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Football crippled by mistakes against Yale

A questionable penalty, a late touchdown and ‘undisciplined playing’ doomed the Bears

Yale running back Deon Randall drove through the teeth of the Bears’ defense on his way to a go-ahead, 32-yard touchdown with 19 seconds remaining in Saturday’s game in New Haven to propel Yale over Brown — 24-17 — for the first time since 2010.

Randall’s knockout punch extinguished any lingering hopes of a conference title for Bruno (5-3, 2-3 Ivy). But his heroics would not have been possible without early missed opportunities by the Brown offense. In the first half, an uncharacteristic missed field goal by Alexander Norocea '14, a turnover on downs deep in Bulldog territory and a lost fumble in the red zone held the Bears to just seven points despite 236 years of offense and 14 first downs.

“We didn’t make plays today and mistakes cost us,” said Head Coach Phil Estes. He added that all three of the team’s losses this season can be chalked up to “undisciplined play.”

Bruno had 87 more yards, three more first downs and four more red zone opportunities than the Bulldogs (5-3, 3-2), but crucial penalties and a couple of big plays for the Elis swung the game in favor of the home team.

Quarterback and co-captain Pat Donnelly ’13.5 had some success through the air, connecting on 25 completions for 262 yards and two touchdowns, but he struggled with overthrowing receivers throughout the game, including sailing an open Tellef Lundevall ’13.5 down the field on the first play from scrimmage.

Donnelly opened up scoring for the Bears with a five-yard strike to Lundevall in the first quarter. Rolling out, Donnelly hit his man running toward the front pylon and Lundevall dove over the goal line for six. But those were the only receiving yards of the day for the All-Ivy receiver.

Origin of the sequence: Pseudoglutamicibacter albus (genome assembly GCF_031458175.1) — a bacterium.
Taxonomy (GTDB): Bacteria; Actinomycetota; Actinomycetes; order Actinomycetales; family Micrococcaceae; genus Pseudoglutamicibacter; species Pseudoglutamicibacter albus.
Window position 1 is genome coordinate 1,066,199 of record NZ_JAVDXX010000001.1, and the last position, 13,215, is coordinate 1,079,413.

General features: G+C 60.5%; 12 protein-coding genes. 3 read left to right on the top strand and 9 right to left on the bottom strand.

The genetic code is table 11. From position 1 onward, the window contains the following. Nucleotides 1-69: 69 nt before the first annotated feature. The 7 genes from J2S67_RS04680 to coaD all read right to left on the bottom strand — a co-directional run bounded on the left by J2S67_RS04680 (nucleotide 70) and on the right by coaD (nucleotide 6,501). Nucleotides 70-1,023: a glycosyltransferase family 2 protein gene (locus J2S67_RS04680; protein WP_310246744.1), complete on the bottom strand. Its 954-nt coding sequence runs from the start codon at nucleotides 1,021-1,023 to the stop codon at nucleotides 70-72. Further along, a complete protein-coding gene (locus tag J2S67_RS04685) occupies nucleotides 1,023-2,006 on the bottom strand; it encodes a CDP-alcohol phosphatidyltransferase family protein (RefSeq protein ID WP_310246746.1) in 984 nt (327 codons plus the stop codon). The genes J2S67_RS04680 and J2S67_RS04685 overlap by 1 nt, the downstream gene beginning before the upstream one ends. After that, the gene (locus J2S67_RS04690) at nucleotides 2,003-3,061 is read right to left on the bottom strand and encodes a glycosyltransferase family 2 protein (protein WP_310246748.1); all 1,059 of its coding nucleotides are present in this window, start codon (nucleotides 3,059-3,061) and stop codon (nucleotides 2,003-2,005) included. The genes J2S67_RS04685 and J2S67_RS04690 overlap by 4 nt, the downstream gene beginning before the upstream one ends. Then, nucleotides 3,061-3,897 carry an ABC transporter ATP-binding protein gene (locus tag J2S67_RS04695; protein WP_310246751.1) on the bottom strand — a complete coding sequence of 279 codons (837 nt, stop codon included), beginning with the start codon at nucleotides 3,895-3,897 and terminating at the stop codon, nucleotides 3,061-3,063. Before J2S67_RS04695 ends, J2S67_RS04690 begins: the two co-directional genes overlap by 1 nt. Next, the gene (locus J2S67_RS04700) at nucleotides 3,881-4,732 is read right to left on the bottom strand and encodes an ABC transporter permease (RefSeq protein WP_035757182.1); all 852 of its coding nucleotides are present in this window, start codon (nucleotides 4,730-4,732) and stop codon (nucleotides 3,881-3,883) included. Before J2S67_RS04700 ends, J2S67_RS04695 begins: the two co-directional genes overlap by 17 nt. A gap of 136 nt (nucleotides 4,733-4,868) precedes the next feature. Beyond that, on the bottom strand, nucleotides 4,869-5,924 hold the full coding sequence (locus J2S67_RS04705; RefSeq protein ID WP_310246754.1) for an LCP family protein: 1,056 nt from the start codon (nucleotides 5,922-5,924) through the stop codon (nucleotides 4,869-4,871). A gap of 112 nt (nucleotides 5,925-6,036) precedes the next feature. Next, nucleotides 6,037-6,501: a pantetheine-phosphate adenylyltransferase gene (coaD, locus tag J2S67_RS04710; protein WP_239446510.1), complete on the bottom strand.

Yale built a 14-7 lead after the first period with two lengthy touchdown drives, capped by a 35-yard screen pass and a six-yard run. The first quarter scoring drives accounted for 56 percent of Yale’s total yardage before the game’s final drive. Saturday’s game marked the first time this season the Bears trailed after the first quarter.

The second quarter was also marked by missed opportunity. Estes elected to go for it on fourth and five at the Yale 22-yard line, but Donnelly’s pass fell incomplete, forcing the ball back to the Blue. Two possessions later, Bruno was in Yale’s red zone when John Spooney ’14 was hit in the backfield and coughed up the ball to a Bulldog defender. Just before halftime, a fumble by punt returner Alex Jette ’17 set up the Elis for a late field goal to take a 10-point edge.

The second half saw better execution in the red zone as Bruno won the third quarter 10-0 to tie the game at 17-17. Runs by Spooney — who finished with over 100 rushing yards for his third game in a row — complemented Donnelly’s passing attack as the Bears marched down the field. Donnelly found his favorite target Jordan Evans ’14 for a four-yard score to cut the lead to three.

Zach Lattrell ’14 intercepted Yale’s first pass attempt of the ensuing drive to set up Norocea for his game-tying, 26-yard field goal.

While Randall’s run could generate more buzz, a play earlier in the fourth may have made the difference. With the score tied, linebacker Xavier Russo ’15 intercepted a tipped ball and returned it deep into Yale territory. But the play, which would have set up the Bears for the winning score, was negated by a questionable roughing the passer penalty that Estes said “on film doesn’t exist.”

“That could have been a big turning point in the game,” he said.

Yale’s game-winning score was remarkable in its simplicity. Facing a third and long with less than half a minute remaining in the game, passing seemed like the obvious option. But the Elis surprised everyone in the Yale Bowl, including the Brown defenders, by handing the ball to Randall right up the middle. He was hardly touched.

“We probably had the right defense called,” Estes said of the defense at the end of the game. “We just had a couple of people out of position and didn’t make the play.”


Due to an editing error, a previous version of this article stated that a missed field goal attempt by Alexander Norocea ’14 led to a costly turnover in Brown territory and that a lost fumble directly limited Brown’s offense. In fact, the turnover was on a separate series from the missed field goal attempt, and all of the events limited the offense. The Herald regrets the errors.


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